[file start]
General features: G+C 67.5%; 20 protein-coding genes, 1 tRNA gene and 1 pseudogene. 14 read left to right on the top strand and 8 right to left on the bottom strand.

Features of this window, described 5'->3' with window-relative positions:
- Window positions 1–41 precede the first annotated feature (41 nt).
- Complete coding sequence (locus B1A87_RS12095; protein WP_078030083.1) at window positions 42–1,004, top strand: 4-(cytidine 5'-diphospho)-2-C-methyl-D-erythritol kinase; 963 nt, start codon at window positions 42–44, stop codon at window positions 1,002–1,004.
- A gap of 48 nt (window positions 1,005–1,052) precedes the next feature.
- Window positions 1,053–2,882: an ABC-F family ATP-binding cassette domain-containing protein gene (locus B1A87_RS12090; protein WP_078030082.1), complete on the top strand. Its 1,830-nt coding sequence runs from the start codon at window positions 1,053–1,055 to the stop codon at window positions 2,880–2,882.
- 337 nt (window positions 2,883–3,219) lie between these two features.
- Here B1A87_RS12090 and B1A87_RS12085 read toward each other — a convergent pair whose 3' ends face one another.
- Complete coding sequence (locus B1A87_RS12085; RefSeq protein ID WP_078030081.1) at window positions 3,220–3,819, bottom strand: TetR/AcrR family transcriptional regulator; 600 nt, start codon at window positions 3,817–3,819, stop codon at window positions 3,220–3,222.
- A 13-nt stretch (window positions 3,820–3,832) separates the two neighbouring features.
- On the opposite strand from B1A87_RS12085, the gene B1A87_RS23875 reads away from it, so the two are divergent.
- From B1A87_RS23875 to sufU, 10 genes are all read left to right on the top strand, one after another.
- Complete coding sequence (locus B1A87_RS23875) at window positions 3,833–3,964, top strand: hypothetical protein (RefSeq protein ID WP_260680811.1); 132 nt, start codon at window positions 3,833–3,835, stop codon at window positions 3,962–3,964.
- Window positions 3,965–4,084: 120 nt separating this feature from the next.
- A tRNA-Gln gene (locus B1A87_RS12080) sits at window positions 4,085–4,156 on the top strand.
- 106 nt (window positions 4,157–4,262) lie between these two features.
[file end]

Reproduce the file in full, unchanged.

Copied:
General features: G+C 67.5%; 20 protein-coding genes, 1 tRNA gene and 1 pseudogene. 14 read left to right on the top strand and 8 right to left on the bottom strand.

Features of this window, described 5'->3' with window-relative positions:
- Window positions 1–41 precede the first annotated feature (41 nt).
- Complete coding sequence (locus B1A87_RS12095; protein WP_078030083.1) at window positions 42–1,004, top strand: 4-(cytidine 5'-diphospho)-2-C-methyl-D-erythritol kinase; 963 nt, start codon at window positions 42–44, stop codon at window positions 1,002–1,004.
- A gap of 48 nt (window positions 1,005–1,052) precedes the next feature.
- Window positions 1,053–2,882: an ABC-F family ATP-binding cassette domain-containing protein gene (locus B1A87_RS12090; protein WP_078030082.1), complete on the top strand. Its 1,830-nt coding sequence runs from the start codon at window positions 1,053–1,055 to the stop codon at window positions 2,880–2,882.
- 337 nt (window positions 2,883–3,219) lie between these two features.
- Here B1A87_RS12090 and B1A87_RS12085 read toward each other — a convergent pair whose 3' ends face one another.
- Complete coding sequence (locus B1A87_RS12085; RefSeq protein ID WP_078030081.1) at window positions 3,220–3,819, bottom strand: TetR/AcrR family transcriptional regulator; 600 nt, start codon at window positions 3,817–3,819, stop codon at window positions 3,220–3,222.
- A 13-nt stretch (window positions 3,820–3,832) separates the two neighbouring features.
- On the opposite strand from B1A87_RS12085, the gene B1A87_RS23875 reads away from it, so the two are divergent.
- From B1A87_RS23875 to sufU, 10 genes are all read left to right on the top strand, one after another.
- Complete coding sequence (locus B1A87_RS23875) at window positions 3,833–3,964, top strand: hypothetical protein (RefSeq protein ID WP_260680811.1); 132 nt, start codon at window positions 3,833–3,835, stop codon at window positions 3,962–3,964.
- Window positions 3,965–4,084: 120 nt separating this feature from the next.
- A tRNA-Gln gene (locus B1A87_RS12080) sits at window positions 4,085–4,156 on the top strand.
- 106 nt (window positions 4,157–4,262) lie between these two features.